By Walter Jones –
ATLANTA — Plant Vogtle, where two nuclear reactors operate and two more are under construction, was rejected as the site for an additional reactor to minimize concentration concerns, Georgia Power executives testified Wednesday.
The explanation came during a hearing before the Georgia Public Service Commission on the utility’s proposed 20-year generation plan, which includes a request to charge electricity customers $175 million to evaluate land below Columbus in Stewart County as a site for a nuclear power plant.
PSC member Tim Echols asked why not use Vogtle, it has ample room and already has the wires, roads, security and other infrastructure. It is also where the company is having built two AP-1000 reactors, the same design it is leaning toward for the reactor being considered.
“Everything else would say if you’re going to build an additional reactor, which is likely to be an AP-1000, wouldn’t it make sense to build it there rather than picking up everything and moving it all the way across the state?” he asked.
Alison R. Chiock, Georgia Power’s director of resource policy and planning, said that the company considered it but that there are stronger reasons for building it elsewhere.
The need for the power is more likely to be on the western end of the state, she said, but a bigger reason is to avoid what she called a “concentration of assets.”
When the current construction is complete, Vogtle will be the site of the nation’s largest concentration of reactors – four. The U.S. Nuclear Regulatory Commission is leery of greater concentration, she said, because of the additional risks during malfunctions or other trouble.
That also concerns the company, Chiock said, because it affects reliability. For example, a windstorm that destroys transmission lines from Plant Vogtle could cut off 14 percent of the company’s generating capacity from customers after all four of the reactors are running.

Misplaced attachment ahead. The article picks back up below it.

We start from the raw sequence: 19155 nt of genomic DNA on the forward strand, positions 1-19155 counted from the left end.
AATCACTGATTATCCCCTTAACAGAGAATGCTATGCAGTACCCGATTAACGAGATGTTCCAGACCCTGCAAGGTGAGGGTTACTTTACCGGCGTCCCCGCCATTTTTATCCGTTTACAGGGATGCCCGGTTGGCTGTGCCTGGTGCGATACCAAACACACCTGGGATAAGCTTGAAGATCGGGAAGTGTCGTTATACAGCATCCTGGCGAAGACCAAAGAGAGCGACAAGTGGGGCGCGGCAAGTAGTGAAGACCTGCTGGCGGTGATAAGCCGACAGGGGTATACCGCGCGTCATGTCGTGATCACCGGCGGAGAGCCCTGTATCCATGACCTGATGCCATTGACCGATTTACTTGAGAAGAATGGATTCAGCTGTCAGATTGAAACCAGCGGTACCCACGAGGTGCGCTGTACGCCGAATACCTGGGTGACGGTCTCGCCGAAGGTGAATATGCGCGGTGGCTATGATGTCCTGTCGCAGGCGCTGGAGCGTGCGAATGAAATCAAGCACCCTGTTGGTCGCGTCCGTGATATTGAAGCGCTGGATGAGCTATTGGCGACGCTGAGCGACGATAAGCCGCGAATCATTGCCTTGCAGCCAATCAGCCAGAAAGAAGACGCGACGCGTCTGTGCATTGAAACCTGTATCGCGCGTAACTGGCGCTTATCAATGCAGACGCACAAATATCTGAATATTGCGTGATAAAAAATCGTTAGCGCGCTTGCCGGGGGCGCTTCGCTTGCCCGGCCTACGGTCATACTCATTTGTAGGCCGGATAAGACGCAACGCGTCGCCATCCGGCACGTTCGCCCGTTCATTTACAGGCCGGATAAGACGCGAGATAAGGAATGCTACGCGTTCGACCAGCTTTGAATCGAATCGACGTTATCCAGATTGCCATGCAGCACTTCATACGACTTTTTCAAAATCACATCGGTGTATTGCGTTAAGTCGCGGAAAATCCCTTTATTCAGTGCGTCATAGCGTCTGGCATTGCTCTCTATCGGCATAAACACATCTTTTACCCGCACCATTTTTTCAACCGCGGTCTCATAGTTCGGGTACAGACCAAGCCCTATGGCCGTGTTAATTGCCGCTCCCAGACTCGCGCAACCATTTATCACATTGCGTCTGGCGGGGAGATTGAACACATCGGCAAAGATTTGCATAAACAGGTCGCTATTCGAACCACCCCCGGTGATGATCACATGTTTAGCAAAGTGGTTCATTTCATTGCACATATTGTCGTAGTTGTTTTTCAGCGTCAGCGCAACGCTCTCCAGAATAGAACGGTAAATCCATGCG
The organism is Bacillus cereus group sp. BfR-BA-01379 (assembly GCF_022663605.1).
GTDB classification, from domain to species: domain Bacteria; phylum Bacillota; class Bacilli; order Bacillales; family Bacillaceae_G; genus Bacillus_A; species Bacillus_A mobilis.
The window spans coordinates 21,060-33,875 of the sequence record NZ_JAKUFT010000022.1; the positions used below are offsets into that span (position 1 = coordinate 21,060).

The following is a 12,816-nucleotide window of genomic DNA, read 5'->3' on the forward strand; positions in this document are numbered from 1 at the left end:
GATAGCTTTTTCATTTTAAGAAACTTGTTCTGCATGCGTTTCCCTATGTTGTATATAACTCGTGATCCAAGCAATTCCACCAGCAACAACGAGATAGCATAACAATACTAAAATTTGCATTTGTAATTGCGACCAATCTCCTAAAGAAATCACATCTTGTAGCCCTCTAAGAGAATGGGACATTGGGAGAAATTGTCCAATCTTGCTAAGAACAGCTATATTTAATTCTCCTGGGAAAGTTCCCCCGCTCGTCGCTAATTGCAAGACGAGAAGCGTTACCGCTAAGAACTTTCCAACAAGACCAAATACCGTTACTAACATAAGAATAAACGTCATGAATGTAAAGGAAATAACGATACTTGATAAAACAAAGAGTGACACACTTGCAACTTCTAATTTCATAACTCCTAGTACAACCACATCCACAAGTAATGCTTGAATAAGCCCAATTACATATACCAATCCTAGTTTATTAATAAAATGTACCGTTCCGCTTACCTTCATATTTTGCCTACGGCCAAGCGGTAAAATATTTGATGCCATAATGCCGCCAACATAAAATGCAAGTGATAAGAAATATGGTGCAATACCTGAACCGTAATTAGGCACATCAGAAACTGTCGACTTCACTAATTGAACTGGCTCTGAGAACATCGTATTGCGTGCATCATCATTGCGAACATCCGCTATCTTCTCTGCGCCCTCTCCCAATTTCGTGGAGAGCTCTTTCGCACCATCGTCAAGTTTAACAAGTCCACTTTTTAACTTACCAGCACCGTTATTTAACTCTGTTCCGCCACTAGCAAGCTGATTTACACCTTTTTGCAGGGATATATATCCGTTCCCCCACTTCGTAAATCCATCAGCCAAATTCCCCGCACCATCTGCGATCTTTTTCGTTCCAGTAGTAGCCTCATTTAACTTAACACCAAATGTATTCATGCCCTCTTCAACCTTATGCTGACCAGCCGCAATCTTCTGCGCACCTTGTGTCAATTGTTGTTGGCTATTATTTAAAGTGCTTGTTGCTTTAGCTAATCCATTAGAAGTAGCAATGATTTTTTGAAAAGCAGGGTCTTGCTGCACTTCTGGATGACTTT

Adding another reactor would raise that outage to 21 percent.
“Asset concentration is one of the main reasons it fell from our list of attractive options,” she said.
Another plus for the Stewart County site is a major natural gas transmission pipeline running through it, allowing the company to build a gas-fired plant there if it doesn’t build a nuclear one.
Plant Vogtle, however, is a main reason the company is asking to investigate a new reactor now, 17 years sooner than it’s needed. That is because the company has employees who know how to get a reactor permit from the NRC and know how to build one after getting Vogtle’s Units 3 and 4 approved.
If Georgia Power applies to the NRC for that permit before 2021, it can use the approved AP-1000 design, saving considerable time and money that would be necessary to get a new design approved or to renew the existing one. The company wants to skip the bother it is experiencing now as the first U.S. utility to construct an AP-1000.
“We don’t want to be another first-of-its-kind plant,” Chiock said.
A major point of the hearing is for the PSC to decide whether electricity customers should pay the cost of evaluating the Stewart County site and preparing the NRC application.
Commission member Lauren “Bubba” McDonald repeatedly urged the Georgia Power executives to make their investors, not the electricity customers, cover the costs.
“If you’re that positive about it, put your money up,” he said.
But Jeffrey A. Burleson, the vice president of planning for Georgia Power’s sister company, Southern Company Services, pointed to a 1991 Georgia law that requires utilities to get Public Service Commission approval of its plans and ensures that the end users pay for what they benefit from.
“The company is making the investment solely for the retail customers, so it is appropriate for the retail customers to pay for it,” he said.